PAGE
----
At this weekend’s G20 meeting, European countries are likely to press for an increase in the International Monetary Fund’s resources as a means to bolster the firewalls against the eurozone debt crisis. The other G20 members must resist such pressure until Europe starts showing more signs that it’s getting its act together.
The balance sheet of the IMF – an organisation with 187 member countries – is already heavily exposed to the eurozone crisis. Greece, Ireland and Portugal combined account for almost 60 per cent of outstanding loans. And this is before the fund participates in the new bail-out for Greece that was announced earlier this week.
Europe is attracted to IMF financing for four reasons. It is a very cheap source of funding, especially for countries that are essentially shut out of private markets. It can act as a catalyst to unlocking other public and private financing. It is accompanied by a set of policy conditions, including both quantitative and qualitative performance targets. And it can come with technical assistance to strengthen the borrowing country’s administrative capabilities.
It should come as no surprise that over the last couple of years Europe has pressed the IMF very hard to make exception after exception - and it has succeeded. This has resulted in a number of firsts by an organisation that prided itself on the “uniformity of treatment” for member countries.
This went well beyond an easing in the maximum limits on loan amounts. More worrisome, it also involved supporting programmes that were inadequately designed when it comes to three core IMF criteria: they had little chance of restoring medium-term debt viability, they were not fully financed, and they risked the ‘preferred creditor’ status of the institution.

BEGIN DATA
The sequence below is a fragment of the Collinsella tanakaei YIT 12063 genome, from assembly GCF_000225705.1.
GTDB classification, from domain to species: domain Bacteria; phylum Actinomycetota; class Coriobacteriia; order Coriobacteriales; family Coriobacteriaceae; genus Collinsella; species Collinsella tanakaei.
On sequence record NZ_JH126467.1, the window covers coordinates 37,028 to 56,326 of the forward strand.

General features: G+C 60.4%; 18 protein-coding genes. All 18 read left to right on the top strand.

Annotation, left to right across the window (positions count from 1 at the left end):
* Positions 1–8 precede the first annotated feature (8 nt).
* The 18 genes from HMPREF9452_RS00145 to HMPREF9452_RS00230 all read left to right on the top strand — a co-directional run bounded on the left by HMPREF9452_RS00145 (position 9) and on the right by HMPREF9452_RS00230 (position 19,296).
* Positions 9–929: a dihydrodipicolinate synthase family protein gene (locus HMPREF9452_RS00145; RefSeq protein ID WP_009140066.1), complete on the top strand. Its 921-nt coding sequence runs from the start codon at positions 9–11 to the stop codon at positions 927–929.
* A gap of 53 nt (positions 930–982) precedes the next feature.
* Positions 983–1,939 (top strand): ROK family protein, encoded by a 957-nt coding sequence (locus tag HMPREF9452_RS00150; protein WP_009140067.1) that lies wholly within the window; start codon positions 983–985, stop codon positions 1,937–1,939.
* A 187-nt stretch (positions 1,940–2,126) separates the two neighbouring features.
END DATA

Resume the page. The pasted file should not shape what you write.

All this has understandably raised concerns among the other members, most acutely in Asia and Latin America where people still have vivid memories of what they were made to go through before receiving what now seem like relatively small loans compared to Europe. It has also damaged the standing of the IMF in the private sector.
There is some evidence to suggest that, in recent months, the IMF seems more willing to stand up to pressure from Europe. This is certainly commendable. Yet, as widely acknowledged, Europe is still significantly over-represented on the institution’s executive board and, therefore, retains a considerable influence.
The continued pressure on the IMF is also unfortunate given that Europe does not lack financial resources. The eurozone as a whole is a net creditor, with a tiny current account deficit. Its core countries, such as Germany, and regional institutions, such as the European Investment Bank, can borrow at very low interest rates.
Europe’s problem is not a lack of financing, but deep divisions about how the eurozone should operate in the presence of very different initial economic, financial and socio-political conditions among its member countries.
This is an internal issue that the IMF cannot, and should not be expected to, solve. It is up to the eurozone to decide whether to go forward in its current configuration towards a fiscal union or whether to first slim down to a more coherent and stable configuration. This would provide a better basis for a larger European-financed firewall.
As tempting as it is, Europe should not seek to obfuscate this critical decision by using IMF financing to give the appearance of sustaining the unsustainable. It must start making the necessary, albeit very difficult, decisions. Until this happens, the G20 has a global responsibility to protect the IMF from further damage to its credibility and legitimacy.
The writer is the chief executive and co-chief investment officer of Pimco